>> >The GET method form works fine, while the POST method (which is what I
>> >need to use) pops up a message about the page containing both secure and
>> >nonsecure data.
>> >
>> >WTF?
>> Well, the new browser window opens, but you're loading a PDF, not HTML, so
>> it's not really getting any data at all.  The data it's not getting isn't
>> secure, by definition, since there's nothing there.
>I'm not sure that I understand what you're saying here... I'm loading a php
>file, that is creating the pdf on-the-fly.  This php file is the one
>receiving the POST data, not the window - or do I not understand?

Here is how HTTP usually works:

1. Browser requests URL, possibly in new window.
2. Server sends content
3. Browser displays content

However, with a PDF, you have:

1. Browser requests URL, definitely in a new window
2. Server sends content, which happens to be a PDF file.
2a.   Server does not send an HTML page
3. Browser has opened a new browser window, which is supposed to display an
HTML page.
3a. Browser gets a PDF, which requires that it fire up a different
application to view
3b. Browser has this nifty browser window, with no HTML to put into it, and
it was supposed to get securely-delivered HTML, and it's pissed off you
never securely-delivered the HTML you "promised" in 2. and didn't send in
2a. :-)

>BTW... This example is not how the application works.  It's just a test that
>I used to narrow down the problem, and recreate in a controlled situation.
>The real application needs to have the pdf file pop up in a separate window
>using POST vars, which, in the application, is done using Javascript - but I

Here's your fundamental problem:

By definition, the PDF file isn't supposed to be in a browser window *AT*

Yes, some funky-ass plug-in hacks will allow a PDF to be embedded inside of
a browser window, but that's an add-on hack, long, long after HTTP protocol
was defined.

You've *TOLD* the browser to open up a new HTML window, and you've told it
to expect some HTML sent securely, but the server isn't *sending* any HTML
data *AT* *ALL* -- Just PDF data, which is going somewhere else.

So, the *browser* sees this HTML window, you opened up, and it ain't got no
secure HTML sent to it.  Nothing.  Nada.  Zip.

Again I say, GET RID OF THE TARGET="_blank"

That's as close as you're going to get to having a new window with a PDF in
it, for most surfers.

>How is the POST data not 'secure' but the GET data is?  How is it not secure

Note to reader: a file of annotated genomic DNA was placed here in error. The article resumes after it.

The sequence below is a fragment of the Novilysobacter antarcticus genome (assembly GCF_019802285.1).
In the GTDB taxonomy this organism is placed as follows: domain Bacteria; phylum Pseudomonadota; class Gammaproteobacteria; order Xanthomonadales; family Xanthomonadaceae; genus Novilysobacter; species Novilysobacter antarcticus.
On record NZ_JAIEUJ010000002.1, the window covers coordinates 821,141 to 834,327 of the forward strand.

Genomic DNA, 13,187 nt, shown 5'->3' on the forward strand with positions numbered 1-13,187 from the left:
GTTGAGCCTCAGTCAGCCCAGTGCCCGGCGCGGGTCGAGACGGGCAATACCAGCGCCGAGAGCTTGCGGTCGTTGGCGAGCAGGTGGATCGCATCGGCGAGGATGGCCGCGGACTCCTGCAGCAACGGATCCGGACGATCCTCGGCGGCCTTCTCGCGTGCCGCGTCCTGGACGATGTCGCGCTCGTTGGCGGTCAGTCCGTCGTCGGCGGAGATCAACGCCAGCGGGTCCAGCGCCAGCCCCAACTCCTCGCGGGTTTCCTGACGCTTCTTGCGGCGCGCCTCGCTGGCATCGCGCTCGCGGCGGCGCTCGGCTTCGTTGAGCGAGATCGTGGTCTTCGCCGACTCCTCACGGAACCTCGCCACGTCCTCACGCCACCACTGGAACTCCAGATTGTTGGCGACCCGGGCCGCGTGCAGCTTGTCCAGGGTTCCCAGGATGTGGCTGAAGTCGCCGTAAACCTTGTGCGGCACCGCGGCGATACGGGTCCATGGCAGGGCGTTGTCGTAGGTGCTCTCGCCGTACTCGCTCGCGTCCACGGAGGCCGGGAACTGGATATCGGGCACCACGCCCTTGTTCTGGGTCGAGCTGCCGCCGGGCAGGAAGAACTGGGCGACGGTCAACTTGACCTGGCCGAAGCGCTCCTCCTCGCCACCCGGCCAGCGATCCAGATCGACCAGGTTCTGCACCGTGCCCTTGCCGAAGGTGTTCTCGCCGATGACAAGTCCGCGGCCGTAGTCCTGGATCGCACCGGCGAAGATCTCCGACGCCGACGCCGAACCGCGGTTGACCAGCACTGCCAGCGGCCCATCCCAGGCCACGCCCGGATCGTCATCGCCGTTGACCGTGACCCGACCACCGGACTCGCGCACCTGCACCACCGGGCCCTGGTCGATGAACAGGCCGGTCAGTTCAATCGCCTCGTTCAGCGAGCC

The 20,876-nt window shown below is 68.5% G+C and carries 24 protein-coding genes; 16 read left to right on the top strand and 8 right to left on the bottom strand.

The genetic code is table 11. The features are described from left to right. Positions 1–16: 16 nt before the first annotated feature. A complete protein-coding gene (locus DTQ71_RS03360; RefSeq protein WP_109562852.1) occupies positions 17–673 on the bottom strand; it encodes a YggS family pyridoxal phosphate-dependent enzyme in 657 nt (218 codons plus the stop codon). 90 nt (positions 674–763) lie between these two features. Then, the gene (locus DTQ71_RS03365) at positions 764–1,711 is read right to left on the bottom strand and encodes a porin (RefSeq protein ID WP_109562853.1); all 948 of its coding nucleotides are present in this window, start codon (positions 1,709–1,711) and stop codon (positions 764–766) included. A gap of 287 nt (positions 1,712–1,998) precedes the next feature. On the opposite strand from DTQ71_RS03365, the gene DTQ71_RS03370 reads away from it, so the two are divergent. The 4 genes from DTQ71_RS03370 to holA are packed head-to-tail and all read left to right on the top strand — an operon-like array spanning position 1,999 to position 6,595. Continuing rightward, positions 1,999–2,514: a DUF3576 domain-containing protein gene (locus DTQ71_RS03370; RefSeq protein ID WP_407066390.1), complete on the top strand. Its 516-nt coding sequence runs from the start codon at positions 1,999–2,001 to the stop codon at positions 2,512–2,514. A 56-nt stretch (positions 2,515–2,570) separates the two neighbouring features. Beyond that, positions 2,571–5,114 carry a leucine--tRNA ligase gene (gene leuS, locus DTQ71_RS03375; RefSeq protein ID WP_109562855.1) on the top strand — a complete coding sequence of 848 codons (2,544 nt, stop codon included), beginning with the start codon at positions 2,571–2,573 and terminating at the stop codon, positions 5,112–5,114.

>'by definition'?  There's nothing where?  Please expand.

The server didn't send any HTML.  There is no HTML to secure.  If there's
nothing there, nothing sent, it's rather difficult to send it securely.

The PDF got sent, but that's not HTML, and it can't be displayed in the
browser window, so the browser window never got nothing.  But it was told,
in advance, to expect some secure HTML.  That secure HTML never arrived.  No
HTML arrived.  Only PDF arrived.

I think I need a picture/diagram and slow-motion animation to 'splain this

Try to imagine this happening in slo-mo.

Browser is told:
1. Go get URL https://...
2. Put the HTML from that URL in a new window, and be sure it's secure.

Server responds with PDF file, which essentially tells browser:
3. Go run the PDF application viewer thingie to view this data.

Meanwhile, the browser has this HTML window, hanging around, waiting for
securely-delivered HTML to arrive...

It's definitely a browser "bug" that you can't tell it to open up a new
window, for an HTTPS connection, and that content might not actually *be*
HTML, but there *might* be a plug-in that will handle it in that window. 
Or, there might not be a plug-in, but so what?

Unfortunately, that's not how the browsers are dealing with it, and I'm not
sure they *can* deal with it properly, since there might *NOT* be a plug-in,
so they might *not* get anything to put in that new window, so what are they
supposed to do?  Display a blank secure window?

I'm not saying it's not a bug.  I'm saying it's not a PHP bug, and it's a
browser bug, and there's nothing you can do (unless you can convince both
Bill and the Mozilla guys to fix it tomorrow) and the *BEST* way to get get
kinda close to what you want is to lost the TARGET="_blank"

It won't be a new window for people who did a PDF plug-in, but it will work
the right way for everybody else...

That was the best solution I could come up with this for this issue when I
ran into it.

Actually, you *MIGHT* be able to do this:

1. Force the new window to open up to some HTML page.
2. That HTML page, with JavaScript or META HTTP-EQUIV=REFRESH could *maybe*
then suck down the PDF, and *maybe* you won't get that warning message...

The crux of the problem is you are forcing a new browser window to open up,
which is expecting some securely-delivered HTML, but it never gets no HTML,
it just gets some PDF stuff, and it gets cranky about not getting the
securely-delivered HTML you "promised".

I just told the boss he couldn't have what he wanted, and we had to lose the
pop-up window.  But I hate pop-up windows anyway :-)

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